Daxin's Activity

Researchers at Symantec, with the assistance of the PwC Threat Intelligence team, identified Daxin deployments in government organizations and other entities in the telecommunications, transportation and manufacturing sectors.

The most recent attack involving Daxin was traced in November 2021, but the earliest known sample of the malware dates from 2013 and included all of the advanced features seen in the most recent variants, so a large part of the codebase had already been fully developed.

"We believe that before commencing development of Daxin, the attackers were already experimenting for some time with the techniques that became part of Daxin. An older piece of malware - Backdoor.Zala (aka Exforel) - contained several common features but did not have many of Daxin’s advanced capabilities. Daxin appears to build on Zala's networking techniques, reusing a significant amount of distinctive code and even sharing certain magic constants," the researchers say.

They say the use of similar methods indicates that Daxin designers at least had access to Zala's codebase and that both malware families were used by the same actor, which became active no later than 2009.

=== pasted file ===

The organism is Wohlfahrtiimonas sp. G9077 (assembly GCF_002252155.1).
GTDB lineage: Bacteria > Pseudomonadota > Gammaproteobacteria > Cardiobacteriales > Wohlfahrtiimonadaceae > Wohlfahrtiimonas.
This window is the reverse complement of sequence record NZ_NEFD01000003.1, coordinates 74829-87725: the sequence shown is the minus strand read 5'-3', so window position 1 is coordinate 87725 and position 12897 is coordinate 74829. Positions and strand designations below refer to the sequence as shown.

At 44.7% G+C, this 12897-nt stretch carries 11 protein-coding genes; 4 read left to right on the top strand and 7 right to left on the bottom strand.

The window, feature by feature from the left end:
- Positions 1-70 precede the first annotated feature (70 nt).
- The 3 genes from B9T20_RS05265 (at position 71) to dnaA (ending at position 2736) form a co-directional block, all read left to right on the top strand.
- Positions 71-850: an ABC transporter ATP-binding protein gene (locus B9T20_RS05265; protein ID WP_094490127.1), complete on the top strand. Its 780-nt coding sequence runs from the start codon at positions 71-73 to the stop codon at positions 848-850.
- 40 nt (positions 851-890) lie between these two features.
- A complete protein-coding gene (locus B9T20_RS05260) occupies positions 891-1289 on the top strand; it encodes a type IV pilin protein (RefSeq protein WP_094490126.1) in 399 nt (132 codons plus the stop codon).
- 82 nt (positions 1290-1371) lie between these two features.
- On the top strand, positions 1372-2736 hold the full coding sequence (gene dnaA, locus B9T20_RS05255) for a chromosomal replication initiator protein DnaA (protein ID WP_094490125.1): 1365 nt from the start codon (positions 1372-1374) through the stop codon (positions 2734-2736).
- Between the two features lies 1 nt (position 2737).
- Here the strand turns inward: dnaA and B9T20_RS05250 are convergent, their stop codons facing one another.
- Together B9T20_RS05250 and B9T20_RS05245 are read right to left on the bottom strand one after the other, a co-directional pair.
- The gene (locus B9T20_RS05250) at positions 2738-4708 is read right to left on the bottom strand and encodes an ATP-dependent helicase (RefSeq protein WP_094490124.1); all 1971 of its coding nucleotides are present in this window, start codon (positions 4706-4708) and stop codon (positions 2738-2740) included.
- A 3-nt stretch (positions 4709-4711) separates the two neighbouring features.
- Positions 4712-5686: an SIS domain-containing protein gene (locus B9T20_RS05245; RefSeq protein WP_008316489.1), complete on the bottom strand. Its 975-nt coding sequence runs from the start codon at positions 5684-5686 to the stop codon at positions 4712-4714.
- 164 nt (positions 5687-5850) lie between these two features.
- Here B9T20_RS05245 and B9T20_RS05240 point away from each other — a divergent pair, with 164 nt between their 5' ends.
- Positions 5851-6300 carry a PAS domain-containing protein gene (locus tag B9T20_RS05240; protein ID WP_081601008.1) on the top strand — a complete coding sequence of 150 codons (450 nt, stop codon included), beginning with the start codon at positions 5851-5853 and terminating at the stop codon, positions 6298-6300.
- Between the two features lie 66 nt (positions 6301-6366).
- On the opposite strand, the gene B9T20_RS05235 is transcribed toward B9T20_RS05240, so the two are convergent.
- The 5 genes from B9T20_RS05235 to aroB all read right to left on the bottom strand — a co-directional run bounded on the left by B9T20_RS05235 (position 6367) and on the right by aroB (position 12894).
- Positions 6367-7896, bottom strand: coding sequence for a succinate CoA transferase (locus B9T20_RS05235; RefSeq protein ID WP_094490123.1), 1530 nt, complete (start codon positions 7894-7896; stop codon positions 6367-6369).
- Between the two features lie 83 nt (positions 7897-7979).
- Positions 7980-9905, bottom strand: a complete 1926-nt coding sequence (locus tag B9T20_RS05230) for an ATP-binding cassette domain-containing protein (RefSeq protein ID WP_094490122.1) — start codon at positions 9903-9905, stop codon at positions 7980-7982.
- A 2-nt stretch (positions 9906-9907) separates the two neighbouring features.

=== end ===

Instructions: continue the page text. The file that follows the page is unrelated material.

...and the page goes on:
"In a November 2019 attack against an information technology company, the attackers used a single PsExec session to first attempt to deploy Daxin before then resorting to Trojan.Owprox. Owprox is associated with the China-linked Slug (aka Owlproxy). In May 2020, malicious activity involving both Backdoor.Daxin and Trojan.Owprox occurred on a single computer belonging to another organization, a technology company," the researchers say, tying use of Chinese tools to Daxin deployment.


About the Author

Prajeet Nair

Prajeet Nair

Principal Correspondent, ISMG

Nair is principal correspondent for Information Security Media Group's global news desk. He has previously worked at TechCircle, IDG, Times Group and other publications where he reported on developments in enterprise technology, digital transformation and other issues.